May 19, 2013
Media Critic on Why It’s Only Getting Worse
Posted on Mar 23, 2007
Jeff Cohen joins Truthdig to talk about life in the big media trenches, why news coverage is only getting worse, and how horse race politics and the corporatization of information are killing American democracy. Cohen was the communications director for the 2004 Dennis Kucinich campaign, founder of Fairness and Accuracy In Reporting, and author most recently of “Cable News Confidential” (excerpted here).
(running time: 32:34 / 29.8 MB)
Selected excerpts from “Cable News Confidential: My Misadventures in Corporate Media,” by Jeff Cohen:
I know TV news better than I ever wanted to. I started appearing as a guest on CNN in the 1980s when it was the only news channel on cable. But CNN attracted competitors, as others saw how easy and relatively cheap it could be to spatter “news” across 24 hours. Over the years, I’ve been a pundit on all three such channels: I got my feet wet at CNN, waded halfway in at Fox News, where I appeared each week for five years—and then became completely submerged at MSNBC, where I was a producer and pundit until terminated for political reasons three weeks before the Iraq war.
I also found in cable news a passion for following the media pack (sometimes resembling a lynch mob)—whether in pursuit of a sex scandal or war. And a fear of finding yourself alone, asking questions no one else is asking.
Cable news is in the business of entertainment, using traditional Hollywood genres to attract viewers: lurid crime drama (O.J., JonBenet, Laci Peterson), sex farce (Clinton/Lewinsky), suspense thriller (Beltway sniper), war (with special theme music and graphics).
Once upon a time, TV news put journalists on camera. Today, cable news has on-air “talent”—who are “cast,” not just hired. A Walter Cronkite would have big trouble getting a job today in TV news. But an actor? No problem. CNN a few years ago cast a former actress from “NYPD Blue” as one of its “Headline News” anchors. At Fox News, where lip gloss and blond hair go further than a background in journalism, I could find no proof to the charge that executives reviewed audition tapes of potential female anchors with the sound turned off.
Schooled in the protocols of cable news, the Bush administration brilliantly exploited the medium’s worship of live events. When I was at MSNBC in 2002/2003, I witnessed producers nearly orgasm at word that the White House would soon be serving up a photo-op or briefing. Upon hearing of these events—called “pressers”—all else is put on hold to assure that the second the administration event starts, MSNBC and the other news channels are ready to air it live.
Team Bush might schedule a White House press secretary’s briefing (“the president stands tough against terrorism”) ... followed by a Pentagon briefing (“war on terror is on track”) ... followed by an afternoon speech from President Bush in front of a patriotic flag backdrop and cheering handpicked crowd ... followed by a briefing on the latest terrorism arrest or scare from the Justice Department or Homeland Security. Through its ability to dictate the rhythms of the news day, the White House’s often singular view of reality would air at length in near monologue fashion.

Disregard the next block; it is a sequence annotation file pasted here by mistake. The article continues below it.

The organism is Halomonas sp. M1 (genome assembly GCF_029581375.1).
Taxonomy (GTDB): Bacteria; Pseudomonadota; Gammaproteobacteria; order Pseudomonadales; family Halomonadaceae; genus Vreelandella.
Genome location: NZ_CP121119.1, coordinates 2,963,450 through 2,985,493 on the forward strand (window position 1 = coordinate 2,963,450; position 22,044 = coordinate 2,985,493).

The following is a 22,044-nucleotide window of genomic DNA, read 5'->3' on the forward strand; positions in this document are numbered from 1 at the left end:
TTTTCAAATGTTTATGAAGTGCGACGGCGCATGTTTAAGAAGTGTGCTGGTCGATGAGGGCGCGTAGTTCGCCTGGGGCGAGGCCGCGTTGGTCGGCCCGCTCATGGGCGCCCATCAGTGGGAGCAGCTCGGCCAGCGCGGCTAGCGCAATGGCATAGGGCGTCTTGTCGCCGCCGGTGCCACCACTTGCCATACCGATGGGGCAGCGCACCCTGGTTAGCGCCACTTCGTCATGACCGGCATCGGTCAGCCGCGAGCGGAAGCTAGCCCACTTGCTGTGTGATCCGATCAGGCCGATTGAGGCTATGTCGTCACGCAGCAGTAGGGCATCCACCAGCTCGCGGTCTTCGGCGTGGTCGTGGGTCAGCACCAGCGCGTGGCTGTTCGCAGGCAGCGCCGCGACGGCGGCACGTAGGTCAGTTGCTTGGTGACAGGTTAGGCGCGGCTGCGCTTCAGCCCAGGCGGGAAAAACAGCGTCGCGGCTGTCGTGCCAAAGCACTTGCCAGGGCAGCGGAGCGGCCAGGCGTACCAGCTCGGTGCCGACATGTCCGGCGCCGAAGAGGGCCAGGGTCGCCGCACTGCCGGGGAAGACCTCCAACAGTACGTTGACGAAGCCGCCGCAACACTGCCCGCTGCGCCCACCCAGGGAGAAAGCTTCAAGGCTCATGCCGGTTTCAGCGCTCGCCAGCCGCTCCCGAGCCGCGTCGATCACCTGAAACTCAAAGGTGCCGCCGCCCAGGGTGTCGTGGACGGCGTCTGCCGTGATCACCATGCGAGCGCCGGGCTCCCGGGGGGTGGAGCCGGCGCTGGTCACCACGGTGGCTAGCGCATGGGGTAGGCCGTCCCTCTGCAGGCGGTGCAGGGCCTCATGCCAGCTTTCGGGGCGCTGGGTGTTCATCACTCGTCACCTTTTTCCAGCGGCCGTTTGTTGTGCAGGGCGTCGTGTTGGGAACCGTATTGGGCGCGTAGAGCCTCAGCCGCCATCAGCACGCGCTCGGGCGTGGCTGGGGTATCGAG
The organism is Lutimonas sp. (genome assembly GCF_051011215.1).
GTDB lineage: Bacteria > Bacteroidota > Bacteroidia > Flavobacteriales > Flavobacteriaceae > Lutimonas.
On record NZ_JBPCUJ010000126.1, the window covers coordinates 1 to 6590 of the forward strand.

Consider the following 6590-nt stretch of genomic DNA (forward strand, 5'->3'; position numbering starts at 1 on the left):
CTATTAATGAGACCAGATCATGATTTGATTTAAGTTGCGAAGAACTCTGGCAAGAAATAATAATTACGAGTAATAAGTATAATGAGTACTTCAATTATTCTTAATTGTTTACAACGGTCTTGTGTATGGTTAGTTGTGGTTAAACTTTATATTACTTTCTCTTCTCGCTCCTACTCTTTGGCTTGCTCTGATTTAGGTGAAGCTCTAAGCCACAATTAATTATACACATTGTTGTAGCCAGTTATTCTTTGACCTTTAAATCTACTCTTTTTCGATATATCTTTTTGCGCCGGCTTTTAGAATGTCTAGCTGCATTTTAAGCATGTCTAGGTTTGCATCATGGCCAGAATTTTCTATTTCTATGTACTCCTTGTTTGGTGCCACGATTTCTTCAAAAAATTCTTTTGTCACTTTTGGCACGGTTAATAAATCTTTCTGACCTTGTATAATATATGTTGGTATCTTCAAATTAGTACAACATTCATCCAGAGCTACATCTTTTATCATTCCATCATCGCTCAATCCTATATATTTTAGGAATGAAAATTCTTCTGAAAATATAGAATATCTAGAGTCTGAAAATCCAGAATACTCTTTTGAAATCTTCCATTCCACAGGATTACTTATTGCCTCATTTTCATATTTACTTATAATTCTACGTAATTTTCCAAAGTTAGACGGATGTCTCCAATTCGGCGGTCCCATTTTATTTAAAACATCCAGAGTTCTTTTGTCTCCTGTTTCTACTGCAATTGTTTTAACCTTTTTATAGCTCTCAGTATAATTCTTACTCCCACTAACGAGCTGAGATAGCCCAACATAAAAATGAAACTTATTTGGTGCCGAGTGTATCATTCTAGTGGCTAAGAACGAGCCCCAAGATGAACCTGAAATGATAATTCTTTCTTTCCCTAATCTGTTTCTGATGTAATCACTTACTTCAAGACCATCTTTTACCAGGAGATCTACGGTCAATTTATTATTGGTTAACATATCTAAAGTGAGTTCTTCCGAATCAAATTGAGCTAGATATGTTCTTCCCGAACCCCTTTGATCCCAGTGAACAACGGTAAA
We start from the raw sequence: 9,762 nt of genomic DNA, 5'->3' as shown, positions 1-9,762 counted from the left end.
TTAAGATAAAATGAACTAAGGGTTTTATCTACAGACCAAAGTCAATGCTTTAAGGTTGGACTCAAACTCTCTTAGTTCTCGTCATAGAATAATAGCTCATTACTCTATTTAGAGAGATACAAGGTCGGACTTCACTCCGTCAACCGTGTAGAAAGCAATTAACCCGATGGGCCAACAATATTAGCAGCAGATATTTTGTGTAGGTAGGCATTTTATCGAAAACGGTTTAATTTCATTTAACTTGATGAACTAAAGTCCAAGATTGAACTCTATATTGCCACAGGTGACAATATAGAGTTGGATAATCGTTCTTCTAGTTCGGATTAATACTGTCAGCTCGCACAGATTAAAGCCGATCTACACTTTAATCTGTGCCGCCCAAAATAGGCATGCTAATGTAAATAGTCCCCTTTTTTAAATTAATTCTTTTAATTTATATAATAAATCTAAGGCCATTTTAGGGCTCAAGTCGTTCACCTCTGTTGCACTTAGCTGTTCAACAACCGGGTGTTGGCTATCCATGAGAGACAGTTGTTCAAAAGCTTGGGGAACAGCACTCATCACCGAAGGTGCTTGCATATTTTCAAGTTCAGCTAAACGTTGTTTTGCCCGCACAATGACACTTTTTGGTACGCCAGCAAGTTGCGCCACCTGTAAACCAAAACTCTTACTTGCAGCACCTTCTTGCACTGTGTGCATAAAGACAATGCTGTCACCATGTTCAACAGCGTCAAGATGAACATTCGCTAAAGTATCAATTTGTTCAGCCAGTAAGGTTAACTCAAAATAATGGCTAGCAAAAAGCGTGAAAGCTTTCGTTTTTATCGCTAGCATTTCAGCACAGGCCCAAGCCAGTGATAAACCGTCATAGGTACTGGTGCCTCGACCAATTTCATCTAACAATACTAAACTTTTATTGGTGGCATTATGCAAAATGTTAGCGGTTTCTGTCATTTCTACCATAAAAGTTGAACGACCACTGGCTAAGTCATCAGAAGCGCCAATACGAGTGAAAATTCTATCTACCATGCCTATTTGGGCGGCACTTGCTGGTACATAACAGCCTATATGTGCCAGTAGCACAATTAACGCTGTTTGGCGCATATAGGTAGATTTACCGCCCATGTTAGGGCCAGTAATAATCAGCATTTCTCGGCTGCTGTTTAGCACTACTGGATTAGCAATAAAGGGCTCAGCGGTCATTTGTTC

As I sat at my MSNBC desk watching Bush or a top associate carry on, I knew painfully well that my network would not be following the administration event with a critical view, no matter how dubious or manipulative were the official claims. To do so—to practice actual journalism—might prompt the dreaded charge of “liberal bias.”
Dominance of the media agenda bred contempt at the White House for facts and journalism. In a conversation with author Ron Suskind during this period, an anonymous senior Bush adviser dismissed journalists and others of “the reality-based community”—explaining, “We’re an empire now, and when we act, we create our own reality. And while you’re studying that reality ... we’ll act again, creating other new realities.”
When Phil Donahue toughly interviewed big-name guests, MSNBC execs were petrified that the VIPs would be offended and not make return engagements. They’d complain that Phil was “badgering” the guests. “Access is everything in Washington,” Phil later told a reporter. “If you’re the executive producer at one of the big news shows and you piss off Karl Rove, you’re not going to get Condi or Rummy or any of those guests who would legitimize your show as a serious, important program.”
On MSNBC’s “Donahue,” we once booked foreign policy critic Ramsey Clark as an in-studio guest. The former U.S. attorney general denounced Bush’s Iraq policy. Soon after, I was told it wasn’t supposed to happen; MSNBC bosses had Clark on some sort of blacklist.
Not all “weapons experts” got it wrong before the Iraq invasion. In the last months of 2002, Scott Ritter told any audience or journalist who would hear him that Iraqi WMD represented no weapons threat to our country. “Send in the inspectors,” urged Ritter, “don’t send in the Marines.”
It’s telling that in the run-up to war, no American TV network hired any on-air analysts from among the experts who questioned White House WMD claims. None would hire Ritter.
The irony is that MSNBC at the time regularly featured another commentator who would soon be receiving covert government funds. The covert funder was the Bush administration, specifically its Education Department—which, beginning in 2003, paid pundit Armstrong Williams nearly a quarter-million dollars to promote Bush’s No Child Left Behind Act. The Bush team broke its promise to fully fund the Act but kept faith with the pundit. When I repeatedly debated Williams at MSNBC, I had no idea he’d become part of a No Pundit Left Behind program.
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